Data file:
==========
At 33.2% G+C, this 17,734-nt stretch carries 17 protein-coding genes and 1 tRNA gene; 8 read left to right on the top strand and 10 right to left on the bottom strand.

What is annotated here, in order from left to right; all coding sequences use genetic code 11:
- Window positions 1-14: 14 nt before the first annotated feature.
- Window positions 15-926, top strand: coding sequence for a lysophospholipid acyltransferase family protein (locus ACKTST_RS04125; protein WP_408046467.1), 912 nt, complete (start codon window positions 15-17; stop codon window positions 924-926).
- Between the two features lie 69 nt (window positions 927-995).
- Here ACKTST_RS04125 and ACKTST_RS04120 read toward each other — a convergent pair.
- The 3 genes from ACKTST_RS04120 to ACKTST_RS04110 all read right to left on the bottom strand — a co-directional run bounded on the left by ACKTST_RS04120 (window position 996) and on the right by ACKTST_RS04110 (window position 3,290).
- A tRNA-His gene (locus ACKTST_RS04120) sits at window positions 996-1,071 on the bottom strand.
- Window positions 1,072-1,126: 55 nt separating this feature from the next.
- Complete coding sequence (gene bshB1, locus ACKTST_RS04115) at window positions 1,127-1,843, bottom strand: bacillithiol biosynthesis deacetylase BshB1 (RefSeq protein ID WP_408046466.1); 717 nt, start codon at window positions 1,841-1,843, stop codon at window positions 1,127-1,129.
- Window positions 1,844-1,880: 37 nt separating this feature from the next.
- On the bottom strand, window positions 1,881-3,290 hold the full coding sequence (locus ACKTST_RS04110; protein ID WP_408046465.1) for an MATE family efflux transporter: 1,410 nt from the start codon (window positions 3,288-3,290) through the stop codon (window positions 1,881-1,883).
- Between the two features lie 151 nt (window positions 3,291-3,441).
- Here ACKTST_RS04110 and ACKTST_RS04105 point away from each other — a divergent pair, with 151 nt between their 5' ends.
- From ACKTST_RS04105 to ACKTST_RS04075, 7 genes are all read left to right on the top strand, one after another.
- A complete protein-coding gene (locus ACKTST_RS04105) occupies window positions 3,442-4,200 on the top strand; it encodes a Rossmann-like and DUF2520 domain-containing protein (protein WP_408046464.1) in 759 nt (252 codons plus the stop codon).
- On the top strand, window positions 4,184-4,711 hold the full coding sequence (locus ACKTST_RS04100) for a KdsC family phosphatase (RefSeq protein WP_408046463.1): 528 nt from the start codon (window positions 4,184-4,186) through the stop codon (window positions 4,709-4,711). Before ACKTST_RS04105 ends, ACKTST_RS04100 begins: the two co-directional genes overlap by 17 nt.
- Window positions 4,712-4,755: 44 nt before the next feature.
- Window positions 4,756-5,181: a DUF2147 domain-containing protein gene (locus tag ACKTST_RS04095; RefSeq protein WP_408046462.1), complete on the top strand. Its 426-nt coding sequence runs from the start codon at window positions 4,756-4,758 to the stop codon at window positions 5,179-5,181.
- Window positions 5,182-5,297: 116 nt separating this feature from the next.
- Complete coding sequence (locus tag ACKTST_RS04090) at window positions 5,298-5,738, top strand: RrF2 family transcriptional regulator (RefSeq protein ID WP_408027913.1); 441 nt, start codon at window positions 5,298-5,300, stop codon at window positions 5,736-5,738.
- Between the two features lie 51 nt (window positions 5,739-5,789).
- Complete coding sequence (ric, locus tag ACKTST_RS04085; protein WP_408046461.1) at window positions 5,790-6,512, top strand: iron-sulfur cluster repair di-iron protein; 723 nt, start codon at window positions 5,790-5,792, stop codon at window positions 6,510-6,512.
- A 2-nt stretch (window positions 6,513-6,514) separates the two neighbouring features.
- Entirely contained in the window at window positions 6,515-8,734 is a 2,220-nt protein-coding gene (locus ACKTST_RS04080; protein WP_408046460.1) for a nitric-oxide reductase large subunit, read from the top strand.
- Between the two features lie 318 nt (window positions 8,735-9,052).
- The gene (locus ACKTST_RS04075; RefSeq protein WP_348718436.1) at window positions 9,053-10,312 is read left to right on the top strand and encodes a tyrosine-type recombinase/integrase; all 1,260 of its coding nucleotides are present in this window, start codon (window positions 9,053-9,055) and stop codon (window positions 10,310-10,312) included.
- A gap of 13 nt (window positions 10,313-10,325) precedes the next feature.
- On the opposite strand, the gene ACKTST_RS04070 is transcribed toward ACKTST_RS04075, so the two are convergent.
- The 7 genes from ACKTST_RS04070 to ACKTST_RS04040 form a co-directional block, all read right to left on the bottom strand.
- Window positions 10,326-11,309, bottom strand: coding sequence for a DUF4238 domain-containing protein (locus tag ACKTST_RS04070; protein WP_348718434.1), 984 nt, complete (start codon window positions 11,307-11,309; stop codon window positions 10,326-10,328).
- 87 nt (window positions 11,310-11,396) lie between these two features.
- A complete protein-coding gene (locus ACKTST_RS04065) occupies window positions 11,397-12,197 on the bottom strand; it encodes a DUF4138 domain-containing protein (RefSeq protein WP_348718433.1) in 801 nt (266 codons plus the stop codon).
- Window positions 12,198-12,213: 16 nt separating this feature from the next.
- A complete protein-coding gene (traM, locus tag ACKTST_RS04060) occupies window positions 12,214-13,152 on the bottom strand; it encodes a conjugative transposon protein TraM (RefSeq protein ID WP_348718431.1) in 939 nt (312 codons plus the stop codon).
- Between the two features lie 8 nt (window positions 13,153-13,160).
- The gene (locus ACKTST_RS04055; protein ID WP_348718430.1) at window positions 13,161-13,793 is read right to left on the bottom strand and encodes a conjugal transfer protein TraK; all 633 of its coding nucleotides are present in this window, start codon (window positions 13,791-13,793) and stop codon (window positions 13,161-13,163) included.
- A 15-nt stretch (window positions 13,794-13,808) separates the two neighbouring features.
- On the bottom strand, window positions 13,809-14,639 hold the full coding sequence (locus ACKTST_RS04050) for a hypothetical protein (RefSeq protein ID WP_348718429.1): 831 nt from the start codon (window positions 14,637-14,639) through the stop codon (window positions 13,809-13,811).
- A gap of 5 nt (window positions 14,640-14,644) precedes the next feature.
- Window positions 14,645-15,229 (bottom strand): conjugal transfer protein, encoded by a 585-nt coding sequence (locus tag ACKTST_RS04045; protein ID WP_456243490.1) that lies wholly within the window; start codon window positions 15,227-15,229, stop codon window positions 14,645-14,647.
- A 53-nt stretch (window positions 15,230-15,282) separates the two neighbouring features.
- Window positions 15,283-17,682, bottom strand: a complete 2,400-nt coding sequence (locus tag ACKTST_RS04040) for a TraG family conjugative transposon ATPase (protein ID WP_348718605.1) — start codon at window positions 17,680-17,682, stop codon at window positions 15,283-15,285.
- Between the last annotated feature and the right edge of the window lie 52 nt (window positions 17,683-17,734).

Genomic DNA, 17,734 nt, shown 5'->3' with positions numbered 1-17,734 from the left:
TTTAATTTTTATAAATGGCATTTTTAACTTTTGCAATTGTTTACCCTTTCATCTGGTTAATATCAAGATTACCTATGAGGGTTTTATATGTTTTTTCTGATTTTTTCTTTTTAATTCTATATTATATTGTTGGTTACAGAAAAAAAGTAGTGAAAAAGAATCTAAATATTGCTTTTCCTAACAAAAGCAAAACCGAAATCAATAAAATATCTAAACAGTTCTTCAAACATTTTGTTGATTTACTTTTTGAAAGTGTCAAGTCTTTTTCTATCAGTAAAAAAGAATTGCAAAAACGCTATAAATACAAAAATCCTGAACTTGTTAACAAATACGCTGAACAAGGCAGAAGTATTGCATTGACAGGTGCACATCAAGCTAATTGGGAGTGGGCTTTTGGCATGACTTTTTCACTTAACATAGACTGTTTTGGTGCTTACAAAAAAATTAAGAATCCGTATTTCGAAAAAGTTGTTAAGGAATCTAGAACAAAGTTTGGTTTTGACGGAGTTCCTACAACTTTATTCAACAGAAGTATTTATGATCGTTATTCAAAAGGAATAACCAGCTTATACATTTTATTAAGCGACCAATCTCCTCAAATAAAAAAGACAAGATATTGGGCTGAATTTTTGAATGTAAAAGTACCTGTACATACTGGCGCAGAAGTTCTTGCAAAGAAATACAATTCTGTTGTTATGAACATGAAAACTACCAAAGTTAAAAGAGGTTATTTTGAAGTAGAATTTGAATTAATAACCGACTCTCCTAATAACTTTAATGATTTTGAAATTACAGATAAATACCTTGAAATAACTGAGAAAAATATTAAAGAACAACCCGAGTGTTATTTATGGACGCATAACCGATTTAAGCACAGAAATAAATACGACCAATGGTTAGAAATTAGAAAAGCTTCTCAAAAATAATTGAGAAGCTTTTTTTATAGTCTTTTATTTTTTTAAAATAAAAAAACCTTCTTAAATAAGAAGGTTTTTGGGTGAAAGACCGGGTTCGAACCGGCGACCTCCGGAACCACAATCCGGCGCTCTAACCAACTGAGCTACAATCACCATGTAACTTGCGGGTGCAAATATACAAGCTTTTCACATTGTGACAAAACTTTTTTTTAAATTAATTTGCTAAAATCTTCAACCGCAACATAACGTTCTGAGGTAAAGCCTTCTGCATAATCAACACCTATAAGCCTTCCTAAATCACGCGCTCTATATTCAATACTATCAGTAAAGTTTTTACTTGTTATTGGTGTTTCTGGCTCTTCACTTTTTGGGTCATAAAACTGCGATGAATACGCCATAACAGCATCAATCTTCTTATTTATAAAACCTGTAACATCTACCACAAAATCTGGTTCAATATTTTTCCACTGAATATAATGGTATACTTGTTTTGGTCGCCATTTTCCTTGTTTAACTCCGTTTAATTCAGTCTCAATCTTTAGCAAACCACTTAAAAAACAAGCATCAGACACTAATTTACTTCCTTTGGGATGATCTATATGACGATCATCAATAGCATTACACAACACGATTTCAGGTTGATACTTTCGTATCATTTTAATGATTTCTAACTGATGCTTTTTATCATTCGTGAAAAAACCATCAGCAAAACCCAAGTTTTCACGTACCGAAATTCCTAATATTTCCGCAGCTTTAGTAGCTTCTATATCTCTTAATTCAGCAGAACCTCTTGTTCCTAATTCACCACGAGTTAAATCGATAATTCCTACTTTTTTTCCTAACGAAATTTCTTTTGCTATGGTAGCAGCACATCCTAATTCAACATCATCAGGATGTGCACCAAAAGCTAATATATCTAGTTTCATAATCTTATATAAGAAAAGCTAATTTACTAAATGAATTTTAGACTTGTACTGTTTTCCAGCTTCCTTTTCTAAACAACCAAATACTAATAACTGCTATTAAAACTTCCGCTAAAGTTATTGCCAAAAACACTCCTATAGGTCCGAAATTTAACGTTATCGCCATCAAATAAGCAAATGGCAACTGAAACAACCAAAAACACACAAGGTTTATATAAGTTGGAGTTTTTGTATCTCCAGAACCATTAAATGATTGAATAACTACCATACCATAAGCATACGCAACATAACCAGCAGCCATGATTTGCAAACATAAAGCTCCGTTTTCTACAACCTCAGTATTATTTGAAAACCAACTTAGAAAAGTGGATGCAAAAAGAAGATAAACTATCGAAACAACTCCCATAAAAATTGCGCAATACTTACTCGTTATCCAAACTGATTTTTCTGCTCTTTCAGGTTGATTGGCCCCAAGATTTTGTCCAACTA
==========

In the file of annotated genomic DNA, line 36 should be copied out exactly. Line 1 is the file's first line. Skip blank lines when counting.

- Between the two features lie 8 nt (window positions 13,153-13,160).